Fal. He a good wit ? hang him, baboon ! his wit days!
is as thick as Tewksbury mustard ; there is no more
conceit in him, than in a mallet. Why, then, let grievous, ghastly, gaping wounds Untwine the sisters three! Come, Atropos, I say!'
Dol. Why does the prince love him so then?
Ful. Because their legs are both of a bigness , Host. Here's goodly stuff toward ! Fal. Give me my rapier, boy.
and he plays at quoits well; and ears conger and Dol. I pray thee, Jack, I pray thee, do not draw. fennel; and drinks off candles' ends for flap-draFal. Get you down stairs.
gous :'' and rides the wild mare with the boys;'! (Drauring, and driving Pistol out. and jumps upon joint-stools; and swears with a Host. Here's a goodly tumult! I'll forswear good grace; and wears his boot very smooth, like keeping house, afore I'll be in these tirries and unto the sign of the leg: and breeds no bate with frights. So ; murder, I warrant you. Alas, telling of discreet stories ;12 and such other gambol
faculties he hath, that show a weak mind and an alas! put up your naked weapons, put up your na- able body, for the which the prince admits him:
for the (Ereunt Pistot anul BARDOLPH.
prince himself is such another; the weight
of a hair will turn the scales between their avoirDol. I pray thee, Jack, be quiet; the rascal is gone. Ah, you whoreson little valiant villain, you.
dupois. Host. Are you not hurt i'the groin? methought, his ears cut off?
P. Hen. Would not this nave of a wheelta hayo he made a shrewd thrust at your belly.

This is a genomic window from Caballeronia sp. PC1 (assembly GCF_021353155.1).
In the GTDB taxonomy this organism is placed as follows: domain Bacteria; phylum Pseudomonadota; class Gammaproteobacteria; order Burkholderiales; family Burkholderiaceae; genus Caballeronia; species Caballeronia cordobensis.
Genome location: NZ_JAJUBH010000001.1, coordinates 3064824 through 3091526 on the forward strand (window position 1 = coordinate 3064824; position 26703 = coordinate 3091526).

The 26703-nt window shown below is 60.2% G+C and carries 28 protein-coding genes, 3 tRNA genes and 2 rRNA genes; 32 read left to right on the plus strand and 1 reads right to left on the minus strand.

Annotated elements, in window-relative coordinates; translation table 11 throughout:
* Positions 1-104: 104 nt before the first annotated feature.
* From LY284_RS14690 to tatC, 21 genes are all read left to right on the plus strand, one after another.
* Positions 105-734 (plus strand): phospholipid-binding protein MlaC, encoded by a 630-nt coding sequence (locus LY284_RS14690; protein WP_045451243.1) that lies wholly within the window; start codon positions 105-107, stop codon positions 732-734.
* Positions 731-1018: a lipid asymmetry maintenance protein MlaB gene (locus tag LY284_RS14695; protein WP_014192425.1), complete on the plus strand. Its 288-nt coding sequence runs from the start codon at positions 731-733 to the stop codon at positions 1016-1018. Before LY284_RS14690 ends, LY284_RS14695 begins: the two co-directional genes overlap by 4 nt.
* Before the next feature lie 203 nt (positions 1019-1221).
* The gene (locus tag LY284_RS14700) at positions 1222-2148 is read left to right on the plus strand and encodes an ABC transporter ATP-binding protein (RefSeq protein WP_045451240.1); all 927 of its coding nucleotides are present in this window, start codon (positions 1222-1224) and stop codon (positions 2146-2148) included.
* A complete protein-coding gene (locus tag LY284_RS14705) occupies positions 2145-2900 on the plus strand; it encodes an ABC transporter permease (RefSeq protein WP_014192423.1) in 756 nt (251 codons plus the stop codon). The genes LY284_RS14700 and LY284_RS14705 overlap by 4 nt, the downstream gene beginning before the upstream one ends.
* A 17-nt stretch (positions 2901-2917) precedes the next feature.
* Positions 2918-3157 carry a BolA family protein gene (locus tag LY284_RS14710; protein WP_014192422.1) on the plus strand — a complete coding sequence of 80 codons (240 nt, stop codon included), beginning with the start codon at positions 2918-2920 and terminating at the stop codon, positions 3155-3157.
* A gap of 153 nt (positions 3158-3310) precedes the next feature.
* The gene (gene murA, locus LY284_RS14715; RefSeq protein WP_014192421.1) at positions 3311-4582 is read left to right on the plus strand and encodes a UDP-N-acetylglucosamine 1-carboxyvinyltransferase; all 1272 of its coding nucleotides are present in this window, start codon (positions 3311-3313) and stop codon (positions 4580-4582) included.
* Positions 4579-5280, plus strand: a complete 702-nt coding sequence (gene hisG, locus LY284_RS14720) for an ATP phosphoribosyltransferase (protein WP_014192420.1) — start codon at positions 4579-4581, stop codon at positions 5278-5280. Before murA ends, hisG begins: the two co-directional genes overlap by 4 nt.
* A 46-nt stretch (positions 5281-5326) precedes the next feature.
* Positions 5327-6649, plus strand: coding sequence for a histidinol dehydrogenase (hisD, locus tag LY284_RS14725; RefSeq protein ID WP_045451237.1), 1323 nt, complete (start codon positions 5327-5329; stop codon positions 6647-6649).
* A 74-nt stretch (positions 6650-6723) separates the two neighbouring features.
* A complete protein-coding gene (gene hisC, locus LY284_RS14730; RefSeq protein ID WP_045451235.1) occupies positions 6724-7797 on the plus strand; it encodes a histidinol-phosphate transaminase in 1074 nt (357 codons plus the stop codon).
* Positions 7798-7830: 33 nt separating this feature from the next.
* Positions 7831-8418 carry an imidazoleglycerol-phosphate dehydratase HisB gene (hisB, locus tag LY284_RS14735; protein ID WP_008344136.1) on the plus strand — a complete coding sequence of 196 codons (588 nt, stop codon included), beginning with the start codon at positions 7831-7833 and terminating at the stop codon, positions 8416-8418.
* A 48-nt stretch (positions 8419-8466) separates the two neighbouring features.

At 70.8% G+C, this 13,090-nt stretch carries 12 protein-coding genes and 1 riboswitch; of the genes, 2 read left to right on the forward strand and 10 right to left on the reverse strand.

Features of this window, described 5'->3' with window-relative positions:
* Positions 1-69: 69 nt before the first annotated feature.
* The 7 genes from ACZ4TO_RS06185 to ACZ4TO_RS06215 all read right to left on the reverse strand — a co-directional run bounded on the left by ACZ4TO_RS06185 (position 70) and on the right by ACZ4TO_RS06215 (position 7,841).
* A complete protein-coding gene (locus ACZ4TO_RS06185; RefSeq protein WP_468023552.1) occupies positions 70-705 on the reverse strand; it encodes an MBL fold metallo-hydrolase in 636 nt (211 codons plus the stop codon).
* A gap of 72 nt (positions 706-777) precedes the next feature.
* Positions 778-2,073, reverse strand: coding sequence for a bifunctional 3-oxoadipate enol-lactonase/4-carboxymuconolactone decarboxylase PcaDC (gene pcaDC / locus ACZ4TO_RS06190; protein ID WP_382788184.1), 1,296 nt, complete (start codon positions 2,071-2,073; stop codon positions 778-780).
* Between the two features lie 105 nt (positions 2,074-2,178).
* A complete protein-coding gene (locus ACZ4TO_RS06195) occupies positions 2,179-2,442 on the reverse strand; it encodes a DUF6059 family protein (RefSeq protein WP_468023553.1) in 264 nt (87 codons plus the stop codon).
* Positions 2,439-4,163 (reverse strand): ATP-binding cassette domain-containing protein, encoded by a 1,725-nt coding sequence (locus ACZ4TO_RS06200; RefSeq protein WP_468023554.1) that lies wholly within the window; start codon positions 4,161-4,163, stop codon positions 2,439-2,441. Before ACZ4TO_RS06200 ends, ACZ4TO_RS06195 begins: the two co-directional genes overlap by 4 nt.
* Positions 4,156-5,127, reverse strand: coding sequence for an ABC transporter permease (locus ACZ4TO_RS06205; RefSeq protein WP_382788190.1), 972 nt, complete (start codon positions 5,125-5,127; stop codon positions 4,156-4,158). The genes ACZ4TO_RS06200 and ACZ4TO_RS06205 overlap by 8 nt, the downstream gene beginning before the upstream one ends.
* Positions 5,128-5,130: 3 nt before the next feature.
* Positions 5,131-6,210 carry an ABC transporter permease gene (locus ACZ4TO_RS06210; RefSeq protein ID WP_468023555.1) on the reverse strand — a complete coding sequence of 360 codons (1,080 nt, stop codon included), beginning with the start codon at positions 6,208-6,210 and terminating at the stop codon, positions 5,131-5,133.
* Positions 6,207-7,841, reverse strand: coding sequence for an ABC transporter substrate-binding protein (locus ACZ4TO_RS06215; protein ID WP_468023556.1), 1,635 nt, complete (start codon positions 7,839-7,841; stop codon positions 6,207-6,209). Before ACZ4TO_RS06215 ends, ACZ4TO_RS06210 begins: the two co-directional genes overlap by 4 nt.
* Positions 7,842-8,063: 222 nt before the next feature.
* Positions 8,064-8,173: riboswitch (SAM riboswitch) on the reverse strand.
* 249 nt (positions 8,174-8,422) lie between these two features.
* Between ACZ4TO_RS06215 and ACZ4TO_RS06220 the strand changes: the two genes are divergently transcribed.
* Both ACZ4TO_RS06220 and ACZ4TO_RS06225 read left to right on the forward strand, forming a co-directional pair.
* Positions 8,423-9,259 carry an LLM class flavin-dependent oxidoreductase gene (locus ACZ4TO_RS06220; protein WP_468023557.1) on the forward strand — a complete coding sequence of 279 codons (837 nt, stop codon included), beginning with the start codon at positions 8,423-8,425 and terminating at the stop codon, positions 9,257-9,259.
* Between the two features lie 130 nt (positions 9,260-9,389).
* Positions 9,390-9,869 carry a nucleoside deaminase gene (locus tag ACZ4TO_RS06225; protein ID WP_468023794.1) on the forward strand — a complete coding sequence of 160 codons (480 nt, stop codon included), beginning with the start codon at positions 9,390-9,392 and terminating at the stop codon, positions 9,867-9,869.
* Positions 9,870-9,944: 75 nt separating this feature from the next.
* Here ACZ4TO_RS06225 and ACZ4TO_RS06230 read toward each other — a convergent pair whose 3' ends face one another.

Poins. Let's beat him before his whore.
P. Hen. Look, if the withered elder hath not his Fal. Have you turned him out of doors? poll clawed like a parrot.
Berd. Yes, sir. The rascal's drunk: you have Poins. Is it not strange, that desire should so hurt him, sir, in the shoulder.
many years outlive performance ? Fal. A rascal! to brave me !
Fal. Kiss me, Doll. Dol. Ah, you sweet little rogue, you! Alas, poor P. Hen. Saturn and Venus this year in conjuncape, how thou sweat'st! Come, let me wipe thy tion !14 what says the almanack to that? face ;--come on, you whoreson chops :-Ah, rogue!
Untwist the thread of mortall strise,
Send death, and let me die.' 1 This is again a burlesque upon a line in The Bal. 8 Doll says this in coaxing playful ridicule of Fal. tle of Alcazar, in which Muley Mahomet enters to his -tail's enormous bulk. Roasted pigs were foriperly wife with lion's flesh on his sword:
among the chief attractions of Bartholomew fair; they Feed then and faint not, my faire Callypolis.' were sold, piping hot, in booths and on stalls, and were 2 Pistol is supposed to read this motto on his sword; ostentatiously displayed to excite the appetite of passen. by singular chance Mr. Douce picked up an old ra- gers. It was a cominon subject of allusion. pier with the same motto in French :